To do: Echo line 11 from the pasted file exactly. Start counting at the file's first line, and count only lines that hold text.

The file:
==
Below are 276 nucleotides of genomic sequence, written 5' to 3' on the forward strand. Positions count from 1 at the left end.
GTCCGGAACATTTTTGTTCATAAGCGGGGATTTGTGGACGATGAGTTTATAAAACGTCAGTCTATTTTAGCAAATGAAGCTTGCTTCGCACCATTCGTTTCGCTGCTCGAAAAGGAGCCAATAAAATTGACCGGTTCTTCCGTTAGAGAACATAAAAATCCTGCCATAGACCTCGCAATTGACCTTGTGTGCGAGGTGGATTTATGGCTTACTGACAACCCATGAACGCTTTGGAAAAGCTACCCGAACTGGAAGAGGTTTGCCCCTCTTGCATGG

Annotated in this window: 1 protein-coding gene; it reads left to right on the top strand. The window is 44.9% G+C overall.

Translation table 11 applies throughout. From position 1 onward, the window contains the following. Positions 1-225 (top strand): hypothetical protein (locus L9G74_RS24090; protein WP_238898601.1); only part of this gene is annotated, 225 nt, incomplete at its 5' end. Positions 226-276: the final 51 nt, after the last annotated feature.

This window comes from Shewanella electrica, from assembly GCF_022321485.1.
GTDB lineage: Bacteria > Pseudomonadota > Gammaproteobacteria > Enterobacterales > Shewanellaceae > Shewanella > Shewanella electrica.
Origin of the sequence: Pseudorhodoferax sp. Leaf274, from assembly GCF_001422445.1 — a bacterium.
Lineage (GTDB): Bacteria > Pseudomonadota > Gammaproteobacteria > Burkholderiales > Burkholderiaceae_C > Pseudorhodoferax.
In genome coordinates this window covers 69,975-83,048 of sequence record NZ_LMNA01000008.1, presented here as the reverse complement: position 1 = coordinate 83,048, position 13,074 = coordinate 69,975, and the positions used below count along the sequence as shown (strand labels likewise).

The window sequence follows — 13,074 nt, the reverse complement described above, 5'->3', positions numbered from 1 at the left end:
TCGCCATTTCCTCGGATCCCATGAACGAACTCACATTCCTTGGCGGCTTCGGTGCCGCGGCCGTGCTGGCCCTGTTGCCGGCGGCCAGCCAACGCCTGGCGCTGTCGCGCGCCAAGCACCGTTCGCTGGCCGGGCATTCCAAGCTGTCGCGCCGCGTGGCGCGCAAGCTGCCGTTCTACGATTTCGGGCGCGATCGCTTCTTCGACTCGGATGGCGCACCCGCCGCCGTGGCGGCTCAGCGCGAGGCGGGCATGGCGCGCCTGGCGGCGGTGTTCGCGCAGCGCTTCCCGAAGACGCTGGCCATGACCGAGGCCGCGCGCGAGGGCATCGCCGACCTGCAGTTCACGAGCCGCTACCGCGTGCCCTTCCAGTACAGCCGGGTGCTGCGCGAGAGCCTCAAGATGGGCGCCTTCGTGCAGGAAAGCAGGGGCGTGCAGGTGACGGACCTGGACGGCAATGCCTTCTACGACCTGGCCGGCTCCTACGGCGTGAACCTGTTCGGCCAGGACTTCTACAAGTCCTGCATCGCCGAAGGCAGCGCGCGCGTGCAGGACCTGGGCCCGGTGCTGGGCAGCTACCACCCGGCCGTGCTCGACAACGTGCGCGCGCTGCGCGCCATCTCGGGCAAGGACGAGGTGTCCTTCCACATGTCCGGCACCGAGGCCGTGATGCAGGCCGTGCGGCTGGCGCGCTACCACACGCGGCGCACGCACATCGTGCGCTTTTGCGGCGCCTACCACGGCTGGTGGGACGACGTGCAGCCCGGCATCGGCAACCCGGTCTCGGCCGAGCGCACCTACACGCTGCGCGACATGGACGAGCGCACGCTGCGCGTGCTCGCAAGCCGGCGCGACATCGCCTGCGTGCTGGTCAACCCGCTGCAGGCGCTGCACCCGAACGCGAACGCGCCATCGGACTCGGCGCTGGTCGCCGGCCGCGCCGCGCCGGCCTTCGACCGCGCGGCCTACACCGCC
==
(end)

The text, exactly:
TCGCCATTTCCTCGGATCCCATGAACGAACTCACATTCCTTGGCGGCTTCGGTGCCGCGGCCGTGCTGGCCCTGTTGCCGGCGGCCAGCCAACGCCTGGCGCTGTCGCGCGCCAAGCACCGTTCGCTGGCCGGGCATTCCAAGCTGTCGCGCCGCGTGGCGCGCAAGCTGCCGTTCTACGATTTCGGGCGCGATCGCTTCTTCGACTCGGATGGCGCACCCGCCGCCGTGGCGGCTCAGCGCGAGGCGGGCATGGCGCGCCTGGCGGCGGTGTTCGCGCAGCGCTTCCCGAAGACGCTGGCCATGACCGAGGCCGCGCGCGAGGGCATCGCCGACCTGCAGTTCACGAGCCGCTACCGCGTGCCCTTCCAGTACAGCCGGGTGCTGCGCGAGAGCCTCAAGATGGGCGCCTTCGTGCAGGAAAGCAGGGGCGTGCAGGTGACGGACCTGGACGGCAATGCCTTCTACGACCTGGCCGGCTCCTACGGCGTGAACCTGTTCGGCCAGGACTTCTACAAGTCCTGCATCGCCGAAGGCAGCGCGCGCGTGCAGGACCTGGGCCCGGTGCTGGGCAGCTACCACCCGGCCGTGCTCGACAACGTGCGCGCGCTGCGCGCCATCTCGGGCAAGGACGAGGTGTCCTTCCACATGTCCGGCACCGAGGCCGTGATGCAGGCCGTGCGGCTGGCGCGCTACCACACGCGGCGCACGCACATCGTGCGCTTTTGCGGCGCCTACCACGGCTGGTGGGACGACGTGCAGCCCGGCATCGGCAACCCGGTCTCGGCCGAGCGCACCTACACGCTGCGCGACATGGACGAGCGCACGCTGCGCGTGCTCGCAAGCCGGCGCGACATCGCCTGCGTGCTGGTCAACCCGCTGCAGGCGCTGCACCCGAACGCGAACGCGCCATCGGACTCGGCGCTGGTCGCCGGCCGCGCCGCGCCGGCCTTCGACCGCGCGGCCTACACCGCC